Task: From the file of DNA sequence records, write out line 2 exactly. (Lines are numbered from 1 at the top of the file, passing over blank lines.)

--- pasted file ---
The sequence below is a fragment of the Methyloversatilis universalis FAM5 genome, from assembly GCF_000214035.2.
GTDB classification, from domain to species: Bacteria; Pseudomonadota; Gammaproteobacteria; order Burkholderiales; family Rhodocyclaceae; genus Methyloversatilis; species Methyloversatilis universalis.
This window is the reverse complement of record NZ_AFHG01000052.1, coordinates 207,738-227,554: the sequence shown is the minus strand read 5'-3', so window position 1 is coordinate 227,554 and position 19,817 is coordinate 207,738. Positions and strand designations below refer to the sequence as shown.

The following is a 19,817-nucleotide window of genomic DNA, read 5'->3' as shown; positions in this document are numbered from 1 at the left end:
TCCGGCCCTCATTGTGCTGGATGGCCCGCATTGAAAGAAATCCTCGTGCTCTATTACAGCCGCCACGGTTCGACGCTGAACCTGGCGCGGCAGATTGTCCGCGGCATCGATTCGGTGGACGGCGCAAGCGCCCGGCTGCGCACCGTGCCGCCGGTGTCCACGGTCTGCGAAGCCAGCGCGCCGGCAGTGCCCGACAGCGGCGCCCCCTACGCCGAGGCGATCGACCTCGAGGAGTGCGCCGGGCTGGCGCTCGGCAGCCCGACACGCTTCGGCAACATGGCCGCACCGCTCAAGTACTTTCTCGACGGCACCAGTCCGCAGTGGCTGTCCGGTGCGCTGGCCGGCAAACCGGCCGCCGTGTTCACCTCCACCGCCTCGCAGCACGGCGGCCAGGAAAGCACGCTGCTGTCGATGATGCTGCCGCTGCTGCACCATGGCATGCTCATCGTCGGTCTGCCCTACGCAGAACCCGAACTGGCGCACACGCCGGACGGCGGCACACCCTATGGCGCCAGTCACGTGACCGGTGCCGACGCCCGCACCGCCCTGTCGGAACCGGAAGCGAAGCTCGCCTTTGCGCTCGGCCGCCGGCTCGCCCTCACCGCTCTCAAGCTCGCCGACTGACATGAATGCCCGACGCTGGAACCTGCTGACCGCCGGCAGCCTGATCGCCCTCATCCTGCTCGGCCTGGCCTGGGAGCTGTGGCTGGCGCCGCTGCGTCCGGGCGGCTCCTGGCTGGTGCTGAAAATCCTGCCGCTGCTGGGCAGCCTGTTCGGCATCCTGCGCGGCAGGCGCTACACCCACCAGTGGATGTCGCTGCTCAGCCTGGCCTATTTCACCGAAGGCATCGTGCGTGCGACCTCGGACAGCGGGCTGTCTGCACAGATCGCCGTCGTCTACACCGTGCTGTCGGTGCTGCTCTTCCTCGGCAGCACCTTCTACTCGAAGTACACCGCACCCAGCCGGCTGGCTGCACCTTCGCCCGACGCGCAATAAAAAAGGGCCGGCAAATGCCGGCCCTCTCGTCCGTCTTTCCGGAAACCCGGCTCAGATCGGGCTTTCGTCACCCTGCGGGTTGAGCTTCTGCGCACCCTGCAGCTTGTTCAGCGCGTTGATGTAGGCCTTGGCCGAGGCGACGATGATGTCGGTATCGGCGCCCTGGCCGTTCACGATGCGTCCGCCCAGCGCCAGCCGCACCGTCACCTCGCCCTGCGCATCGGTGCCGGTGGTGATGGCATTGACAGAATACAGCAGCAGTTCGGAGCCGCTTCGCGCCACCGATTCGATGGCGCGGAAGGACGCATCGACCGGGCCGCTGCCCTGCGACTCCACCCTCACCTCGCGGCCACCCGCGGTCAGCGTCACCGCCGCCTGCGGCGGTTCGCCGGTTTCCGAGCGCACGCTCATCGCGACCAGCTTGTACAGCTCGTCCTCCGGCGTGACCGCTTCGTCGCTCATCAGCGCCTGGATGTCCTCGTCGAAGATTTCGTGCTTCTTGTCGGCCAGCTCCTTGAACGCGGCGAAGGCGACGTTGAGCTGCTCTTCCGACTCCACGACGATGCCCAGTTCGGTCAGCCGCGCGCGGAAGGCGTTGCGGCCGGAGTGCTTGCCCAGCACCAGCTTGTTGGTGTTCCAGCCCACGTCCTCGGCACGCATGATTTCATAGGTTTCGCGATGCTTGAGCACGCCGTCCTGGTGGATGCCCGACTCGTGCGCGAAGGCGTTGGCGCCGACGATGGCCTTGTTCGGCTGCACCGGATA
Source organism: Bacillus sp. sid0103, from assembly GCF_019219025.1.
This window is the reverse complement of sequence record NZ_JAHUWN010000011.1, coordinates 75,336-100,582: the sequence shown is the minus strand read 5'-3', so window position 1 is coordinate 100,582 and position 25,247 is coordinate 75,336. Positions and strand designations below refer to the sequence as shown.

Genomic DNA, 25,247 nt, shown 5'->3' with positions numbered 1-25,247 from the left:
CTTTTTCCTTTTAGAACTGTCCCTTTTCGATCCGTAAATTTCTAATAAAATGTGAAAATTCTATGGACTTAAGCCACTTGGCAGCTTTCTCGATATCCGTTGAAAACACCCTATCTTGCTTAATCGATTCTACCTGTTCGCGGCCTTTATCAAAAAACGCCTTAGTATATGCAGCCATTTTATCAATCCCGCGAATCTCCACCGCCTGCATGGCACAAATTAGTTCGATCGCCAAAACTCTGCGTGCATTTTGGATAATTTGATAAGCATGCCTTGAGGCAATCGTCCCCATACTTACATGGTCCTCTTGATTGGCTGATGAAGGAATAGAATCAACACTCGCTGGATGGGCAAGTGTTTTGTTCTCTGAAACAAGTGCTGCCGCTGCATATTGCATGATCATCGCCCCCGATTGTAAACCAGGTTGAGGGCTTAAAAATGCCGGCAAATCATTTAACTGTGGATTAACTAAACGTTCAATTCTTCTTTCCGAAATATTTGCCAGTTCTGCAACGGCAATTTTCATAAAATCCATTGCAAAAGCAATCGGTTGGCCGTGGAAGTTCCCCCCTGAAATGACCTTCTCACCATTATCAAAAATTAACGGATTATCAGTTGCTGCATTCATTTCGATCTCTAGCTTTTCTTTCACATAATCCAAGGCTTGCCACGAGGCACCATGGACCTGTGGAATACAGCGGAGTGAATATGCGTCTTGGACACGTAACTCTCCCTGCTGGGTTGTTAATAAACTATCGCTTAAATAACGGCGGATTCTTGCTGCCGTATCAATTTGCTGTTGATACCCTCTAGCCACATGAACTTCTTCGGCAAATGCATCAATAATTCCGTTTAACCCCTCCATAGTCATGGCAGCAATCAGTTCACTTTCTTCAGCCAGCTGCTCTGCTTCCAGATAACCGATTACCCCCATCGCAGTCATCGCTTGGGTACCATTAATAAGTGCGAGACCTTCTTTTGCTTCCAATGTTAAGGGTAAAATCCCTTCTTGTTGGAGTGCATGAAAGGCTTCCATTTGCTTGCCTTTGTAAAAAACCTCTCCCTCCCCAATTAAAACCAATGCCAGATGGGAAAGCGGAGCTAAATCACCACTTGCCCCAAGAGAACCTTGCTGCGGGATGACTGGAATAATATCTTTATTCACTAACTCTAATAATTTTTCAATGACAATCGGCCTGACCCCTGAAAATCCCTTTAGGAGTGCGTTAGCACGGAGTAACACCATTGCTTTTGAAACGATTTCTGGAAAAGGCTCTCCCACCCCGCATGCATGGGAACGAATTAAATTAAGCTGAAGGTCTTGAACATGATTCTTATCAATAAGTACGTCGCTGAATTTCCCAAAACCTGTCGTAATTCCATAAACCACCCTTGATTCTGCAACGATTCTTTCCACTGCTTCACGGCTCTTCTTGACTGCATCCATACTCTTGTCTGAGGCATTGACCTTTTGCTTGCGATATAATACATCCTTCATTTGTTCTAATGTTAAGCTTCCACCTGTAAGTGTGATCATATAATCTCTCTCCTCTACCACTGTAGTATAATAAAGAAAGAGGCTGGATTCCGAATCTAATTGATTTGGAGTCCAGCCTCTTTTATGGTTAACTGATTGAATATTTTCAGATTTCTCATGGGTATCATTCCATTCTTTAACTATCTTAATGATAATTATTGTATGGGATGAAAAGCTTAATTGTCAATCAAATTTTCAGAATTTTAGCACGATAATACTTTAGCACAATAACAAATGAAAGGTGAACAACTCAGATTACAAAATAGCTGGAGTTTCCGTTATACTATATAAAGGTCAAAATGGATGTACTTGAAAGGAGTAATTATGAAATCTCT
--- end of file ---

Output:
GTDB classification, from domain to species: Bacteria; Pseudomonadota; Gammaproteobacteria; order Burkholderiales; family Rhodocyclaceae; genus Methyloversatilis; species Methyloversatilis universalis.